For more information visit David Morrell’s website. You can also connect with him on Facebook and Twitter.


I received this book from HFVBT in exchange for an honest review.

Thursday, April 9, 2015

Review and Giveaway: "To Catch a Falling Star" by Anna Belfrage





Synopsis:  To Catch a Falling Star is the eighth book in Anna Belfrage’s series featuring time traveller Alexandra Lind and her seventeenth century husband, Matthew Graham.

Some gifts are double-edged swords …

For Matthew Graham, being given the gift of his former Scottish manor is a dream come true. For his wife, Alex, this gift will force her to undertake a perilous sea journey, leaving most of their extensive family in the Colony of Maryland. Alex is torn apart by this, but staying behind while her husband travels to Scotland is no option.

Scotland in 1688 is a divided country, torn between the papist Stuart king and the foreign but Protestant William of Orange. In the Lowlands, popular opinion is with Dutch William, and Matthew’s reluctance to openly support him does not endear him to his former friends and neighbours.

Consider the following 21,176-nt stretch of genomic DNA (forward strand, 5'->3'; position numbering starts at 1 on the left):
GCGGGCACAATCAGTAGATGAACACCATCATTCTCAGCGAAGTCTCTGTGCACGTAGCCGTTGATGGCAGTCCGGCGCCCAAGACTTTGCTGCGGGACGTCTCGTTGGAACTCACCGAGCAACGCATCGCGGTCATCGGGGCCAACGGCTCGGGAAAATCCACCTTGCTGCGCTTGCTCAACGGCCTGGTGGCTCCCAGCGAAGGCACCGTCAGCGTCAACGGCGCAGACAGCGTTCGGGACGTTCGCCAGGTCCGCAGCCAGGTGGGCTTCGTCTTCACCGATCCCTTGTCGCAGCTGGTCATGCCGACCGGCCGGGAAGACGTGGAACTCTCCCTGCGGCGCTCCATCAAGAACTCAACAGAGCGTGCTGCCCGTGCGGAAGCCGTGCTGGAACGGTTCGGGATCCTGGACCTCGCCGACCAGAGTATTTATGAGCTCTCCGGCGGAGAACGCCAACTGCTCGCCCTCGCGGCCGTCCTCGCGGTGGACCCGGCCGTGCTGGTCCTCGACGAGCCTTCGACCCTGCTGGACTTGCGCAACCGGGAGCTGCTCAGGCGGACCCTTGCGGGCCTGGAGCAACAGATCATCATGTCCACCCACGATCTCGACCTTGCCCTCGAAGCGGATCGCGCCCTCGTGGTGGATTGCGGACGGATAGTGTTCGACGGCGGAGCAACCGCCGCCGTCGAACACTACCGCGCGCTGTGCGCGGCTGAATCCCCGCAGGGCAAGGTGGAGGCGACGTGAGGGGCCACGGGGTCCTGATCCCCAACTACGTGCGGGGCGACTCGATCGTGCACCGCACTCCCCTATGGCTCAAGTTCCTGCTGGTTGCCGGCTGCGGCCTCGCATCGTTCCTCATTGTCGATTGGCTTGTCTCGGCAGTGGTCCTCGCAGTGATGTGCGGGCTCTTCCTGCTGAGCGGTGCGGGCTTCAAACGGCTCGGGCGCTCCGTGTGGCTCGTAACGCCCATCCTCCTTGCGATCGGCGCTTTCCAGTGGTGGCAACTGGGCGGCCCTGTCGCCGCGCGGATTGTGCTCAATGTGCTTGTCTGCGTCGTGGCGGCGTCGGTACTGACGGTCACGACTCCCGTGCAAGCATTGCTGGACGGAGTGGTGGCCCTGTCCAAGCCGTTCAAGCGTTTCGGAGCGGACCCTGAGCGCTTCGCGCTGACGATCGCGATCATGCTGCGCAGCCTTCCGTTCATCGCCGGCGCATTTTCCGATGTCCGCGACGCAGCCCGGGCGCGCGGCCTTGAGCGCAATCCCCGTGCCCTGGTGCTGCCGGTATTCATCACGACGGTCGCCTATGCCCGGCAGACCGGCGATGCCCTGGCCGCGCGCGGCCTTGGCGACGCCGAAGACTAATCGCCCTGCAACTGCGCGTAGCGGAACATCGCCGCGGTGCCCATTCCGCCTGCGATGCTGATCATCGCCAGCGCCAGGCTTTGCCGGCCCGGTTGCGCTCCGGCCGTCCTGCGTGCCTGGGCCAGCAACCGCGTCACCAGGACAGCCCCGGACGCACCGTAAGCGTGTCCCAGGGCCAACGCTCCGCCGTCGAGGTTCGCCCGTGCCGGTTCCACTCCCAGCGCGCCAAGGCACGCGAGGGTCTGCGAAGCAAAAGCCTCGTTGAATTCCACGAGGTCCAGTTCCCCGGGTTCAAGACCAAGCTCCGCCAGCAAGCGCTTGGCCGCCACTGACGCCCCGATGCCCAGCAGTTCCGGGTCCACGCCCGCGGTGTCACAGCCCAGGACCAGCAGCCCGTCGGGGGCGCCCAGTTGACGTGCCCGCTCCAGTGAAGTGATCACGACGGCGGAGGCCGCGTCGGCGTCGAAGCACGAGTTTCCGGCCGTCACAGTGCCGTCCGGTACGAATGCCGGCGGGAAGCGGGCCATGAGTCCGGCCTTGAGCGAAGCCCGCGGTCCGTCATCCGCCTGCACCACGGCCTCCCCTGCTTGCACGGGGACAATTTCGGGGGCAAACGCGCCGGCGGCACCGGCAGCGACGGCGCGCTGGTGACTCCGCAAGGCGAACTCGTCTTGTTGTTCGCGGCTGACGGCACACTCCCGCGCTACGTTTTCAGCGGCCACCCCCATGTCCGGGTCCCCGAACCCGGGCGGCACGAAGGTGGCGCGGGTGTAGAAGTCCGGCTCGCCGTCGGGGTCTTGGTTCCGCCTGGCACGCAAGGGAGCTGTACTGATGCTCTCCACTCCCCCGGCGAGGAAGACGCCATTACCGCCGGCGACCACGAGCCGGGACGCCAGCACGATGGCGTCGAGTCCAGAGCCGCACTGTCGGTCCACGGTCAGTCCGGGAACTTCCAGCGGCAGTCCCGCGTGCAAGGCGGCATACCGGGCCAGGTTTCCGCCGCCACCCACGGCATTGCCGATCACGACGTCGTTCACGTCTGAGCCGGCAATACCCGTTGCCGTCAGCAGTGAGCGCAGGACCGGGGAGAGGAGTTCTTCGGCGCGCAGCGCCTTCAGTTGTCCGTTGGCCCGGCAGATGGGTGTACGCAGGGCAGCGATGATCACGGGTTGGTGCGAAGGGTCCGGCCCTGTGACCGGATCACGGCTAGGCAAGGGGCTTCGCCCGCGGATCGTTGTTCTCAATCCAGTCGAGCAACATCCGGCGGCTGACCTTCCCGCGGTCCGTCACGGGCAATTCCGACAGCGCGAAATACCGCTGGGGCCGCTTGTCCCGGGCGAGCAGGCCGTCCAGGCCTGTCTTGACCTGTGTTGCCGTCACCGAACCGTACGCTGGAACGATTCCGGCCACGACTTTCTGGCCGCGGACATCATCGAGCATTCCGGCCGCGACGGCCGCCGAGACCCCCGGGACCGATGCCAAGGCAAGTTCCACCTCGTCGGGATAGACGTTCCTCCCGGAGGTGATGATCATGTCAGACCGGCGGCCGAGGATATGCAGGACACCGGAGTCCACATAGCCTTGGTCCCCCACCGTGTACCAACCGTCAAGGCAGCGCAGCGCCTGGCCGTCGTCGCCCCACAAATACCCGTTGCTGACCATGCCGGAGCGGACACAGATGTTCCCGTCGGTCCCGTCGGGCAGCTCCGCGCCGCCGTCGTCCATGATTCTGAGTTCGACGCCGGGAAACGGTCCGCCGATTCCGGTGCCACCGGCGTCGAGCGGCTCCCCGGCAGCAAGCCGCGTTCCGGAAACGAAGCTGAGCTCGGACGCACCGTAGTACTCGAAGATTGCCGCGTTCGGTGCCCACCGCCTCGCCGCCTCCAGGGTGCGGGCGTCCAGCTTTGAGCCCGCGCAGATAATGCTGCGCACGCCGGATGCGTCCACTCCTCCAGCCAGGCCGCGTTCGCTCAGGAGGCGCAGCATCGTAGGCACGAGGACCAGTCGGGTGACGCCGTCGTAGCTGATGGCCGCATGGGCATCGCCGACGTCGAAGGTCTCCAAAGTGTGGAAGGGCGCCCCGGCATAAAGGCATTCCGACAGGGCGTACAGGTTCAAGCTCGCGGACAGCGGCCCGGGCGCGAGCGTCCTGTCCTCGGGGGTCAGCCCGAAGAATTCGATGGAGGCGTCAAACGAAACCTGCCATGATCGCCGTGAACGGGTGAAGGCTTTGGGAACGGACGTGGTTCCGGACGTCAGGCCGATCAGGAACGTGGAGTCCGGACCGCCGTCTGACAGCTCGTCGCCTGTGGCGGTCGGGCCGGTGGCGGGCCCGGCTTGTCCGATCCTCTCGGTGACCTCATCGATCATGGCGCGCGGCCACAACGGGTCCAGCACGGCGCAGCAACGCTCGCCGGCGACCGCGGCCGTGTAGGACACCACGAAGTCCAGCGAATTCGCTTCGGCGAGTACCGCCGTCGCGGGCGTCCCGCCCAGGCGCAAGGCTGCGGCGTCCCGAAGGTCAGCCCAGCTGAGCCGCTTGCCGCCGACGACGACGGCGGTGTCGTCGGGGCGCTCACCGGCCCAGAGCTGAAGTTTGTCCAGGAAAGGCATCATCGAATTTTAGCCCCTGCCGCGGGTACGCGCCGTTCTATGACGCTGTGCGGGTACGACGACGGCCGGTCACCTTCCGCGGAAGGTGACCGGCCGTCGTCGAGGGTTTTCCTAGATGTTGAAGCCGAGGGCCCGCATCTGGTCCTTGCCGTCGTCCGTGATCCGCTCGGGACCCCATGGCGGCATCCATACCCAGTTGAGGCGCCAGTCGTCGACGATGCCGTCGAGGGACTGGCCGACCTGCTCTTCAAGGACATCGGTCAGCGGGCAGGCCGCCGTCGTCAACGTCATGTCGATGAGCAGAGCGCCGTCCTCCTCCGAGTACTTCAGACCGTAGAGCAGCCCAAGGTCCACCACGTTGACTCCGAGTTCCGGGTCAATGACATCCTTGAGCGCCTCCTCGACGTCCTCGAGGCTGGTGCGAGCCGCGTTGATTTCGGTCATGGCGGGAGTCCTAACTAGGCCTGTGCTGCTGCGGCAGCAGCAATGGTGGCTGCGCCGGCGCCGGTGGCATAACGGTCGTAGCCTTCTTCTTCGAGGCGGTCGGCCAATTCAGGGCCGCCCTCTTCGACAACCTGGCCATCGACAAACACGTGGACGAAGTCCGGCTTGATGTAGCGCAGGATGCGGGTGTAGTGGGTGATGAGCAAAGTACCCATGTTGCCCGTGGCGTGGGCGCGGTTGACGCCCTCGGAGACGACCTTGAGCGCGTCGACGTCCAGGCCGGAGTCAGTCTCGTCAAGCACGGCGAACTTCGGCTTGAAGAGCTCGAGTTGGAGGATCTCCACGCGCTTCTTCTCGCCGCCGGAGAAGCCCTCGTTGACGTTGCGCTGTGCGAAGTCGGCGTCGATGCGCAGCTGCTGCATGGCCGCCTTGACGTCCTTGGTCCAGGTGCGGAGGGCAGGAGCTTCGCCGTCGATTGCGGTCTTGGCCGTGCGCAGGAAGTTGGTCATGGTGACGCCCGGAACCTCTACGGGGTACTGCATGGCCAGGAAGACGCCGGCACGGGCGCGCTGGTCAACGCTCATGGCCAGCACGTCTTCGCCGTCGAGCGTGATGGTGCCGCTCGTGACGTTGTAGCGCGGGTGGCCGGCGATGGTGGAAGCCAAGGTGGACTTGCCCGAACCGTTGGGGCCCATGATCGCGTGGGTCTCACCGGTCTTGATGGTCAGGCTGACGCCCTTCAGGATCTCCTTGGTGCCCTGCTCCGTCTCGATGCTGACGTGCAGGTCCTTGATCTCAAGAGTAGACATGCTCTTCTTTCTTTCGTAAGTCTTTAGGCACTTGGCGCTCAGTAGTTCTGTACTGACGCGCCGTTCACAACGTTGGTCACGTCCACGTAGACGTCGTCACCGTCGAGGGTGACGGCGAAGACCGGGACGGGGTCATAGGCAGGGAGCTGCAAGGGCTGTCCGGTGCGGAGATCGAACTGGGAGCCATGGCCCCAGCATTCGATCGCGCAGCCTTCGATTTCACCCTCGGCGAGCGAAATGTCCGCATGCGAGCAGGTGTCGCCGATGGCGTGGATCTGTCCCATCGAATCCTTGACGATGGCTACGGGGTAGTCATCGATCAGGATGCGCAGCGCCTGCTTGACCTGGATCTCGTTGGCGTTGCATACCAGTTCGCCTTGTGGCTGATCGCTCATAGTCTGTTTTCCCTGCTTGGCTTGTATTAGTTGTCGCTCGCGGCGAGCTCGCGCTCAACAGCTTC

While Matthew struggles to come to terms with the fact that Scotland of 1688 bears little resemblance to his lovingly conserved memories, Alex is forced to confront unresolved issues from her past, including her overly curious brother-in-law, Luke Graham. And then there’s the further complication of the dashing, flamboyant Viscount Dundee, a man who knocks Alex completely off her feet.

All the turmoil that accompanies their return to Scotland pales into insignificance when a letter arrives, detailing the calamities threatening their youngest daughter in Maryland – at the hand of that most obnoxious minister, Richard Campbell. Matthew and Alex have no choice but to hasten back, no matter the heartache this causes.

Will they make it back in time? And what will Richard Campbell do?